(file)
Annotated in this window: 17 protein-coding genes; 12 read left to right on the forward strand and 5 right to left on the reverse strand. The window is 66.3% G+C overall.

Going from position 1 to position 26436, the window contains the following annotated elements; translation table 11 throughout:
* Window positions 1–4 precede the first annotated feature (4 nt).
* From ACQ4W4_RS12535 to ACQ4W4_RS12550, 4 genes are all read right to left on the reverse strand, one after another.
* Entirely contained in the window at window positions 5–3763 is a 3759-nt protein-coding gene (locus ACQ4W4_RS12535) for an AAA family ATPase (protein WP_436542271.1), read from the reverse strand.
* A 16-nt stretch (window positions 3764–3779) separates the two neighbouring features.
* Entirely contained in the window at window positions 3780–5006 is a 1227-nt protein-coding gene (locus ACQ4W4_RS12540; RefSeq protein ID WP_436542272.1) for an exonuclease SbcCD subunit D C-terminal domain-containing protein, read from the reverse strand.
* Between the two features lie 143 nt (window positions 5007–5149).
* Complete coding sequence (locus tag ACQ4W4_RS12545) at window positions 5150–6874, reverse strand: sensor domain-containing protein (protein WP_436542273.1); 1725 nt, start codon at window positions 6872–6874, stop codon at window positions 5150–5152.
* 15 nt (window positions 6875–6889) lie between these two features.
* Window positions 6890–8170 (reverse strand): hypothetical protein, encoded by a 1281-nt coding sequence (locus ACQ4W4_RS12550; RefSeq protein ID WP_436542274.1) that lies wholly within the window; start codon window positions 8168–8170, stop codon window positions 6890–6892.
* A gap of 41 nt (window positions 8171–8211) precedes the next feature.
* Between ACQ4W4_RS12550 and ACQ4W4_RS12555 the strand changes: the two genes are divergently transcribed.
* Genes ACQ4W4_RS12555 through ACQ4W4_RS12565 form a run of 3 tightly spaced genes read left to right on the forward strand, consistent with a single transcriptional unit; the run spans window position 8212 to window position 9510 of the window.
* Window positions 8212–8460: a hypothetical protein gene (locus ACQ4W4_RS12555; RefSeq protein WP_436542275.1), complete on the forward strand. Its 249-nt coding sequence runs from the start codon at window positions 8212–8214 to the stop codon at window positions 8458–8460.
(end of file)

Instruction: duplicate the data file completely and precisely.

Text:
Annotated in this window: 17 protein-coding genes; 12 read left to right on the forward strand and 5 right to left on the reverse strand. The window is 66.3% G+C overall.

Going from position 1 to position 26436, the window contains the following annotated elements; translation table 11 throughout:
* Window positions 1–4 precede the first annotated feature (4 nt).
* From ACQ4W4_RS12535 to ACQ4W4_RS12550, 4 genes are all read right to left on the reverse strand, one after another.
* Entirely contained in the window at window positions 5–3763 is a 3759-nt protein-coding gene (locus ACQ4W4_RS12535) for an AAA family ATPase (protein WP_436542271.1), read from the reverse strand.
* A 16-nt stretch (window positions 3764–3779) separates the two neighbouring features.
* Entirely contained in the window at window positions 3780–5006 is a 1227-nt protein-coding gene (locus ACQ4W4_RS12540; RefSeq protein ID WP_436542272.1) for an exonuclease SbcCD subunit D C-terminal domain-containing protein, read from the reverse strand.
* Between the two features lie 143 nt (window positions 5007–5149).
* Complete coding sequence (locus tag ACQ4W4_RS12545) at window positions 5150–6874, reverse strand: sensor domain-containing protein (protein WP_436542273.1); 1725 nt, start codon at window positions 6872–6874, stop codon at window positions 5150–5152.
* 15 nt (window positions 6875–6889) lie between these two features.
* Window positions 6890–8170 (reverse strand): hypothetical protein, encoded by a 1281-nt coding sequence (locus ACQ4W4_RS12550; RefSeq protein ID WP_436542274.1) that lies wholly within the window; start codon window positions 8168–8170, stop codon window positions 6890–6892.
* A gap of 41 nt (window positions 8171–8211) precedes the next feature.
* Between ACQ4W4_RS12550 and ACQ4W4_RS12555 the strand changes: the two genes are divergently transcribed.
* Genes ACQ4W4_RS12555 through ACQ4W4_RS12565 form a run of 3 tightly spaced genes read left to right on the forward strand, consistent with a single transcriptional unit; the run spans window position 8212 to window position 9510 of the window.
* Window positions 8212–8460: a hypothetical protein gene (locus ACQ4W4_RS12555; RefSeq protein WP_436542275.1), complete on the forward strand. Its 249-nt coding sequence runs from the start codon at window positions 8212–8214 to the stop codon at window positions 8458–8460.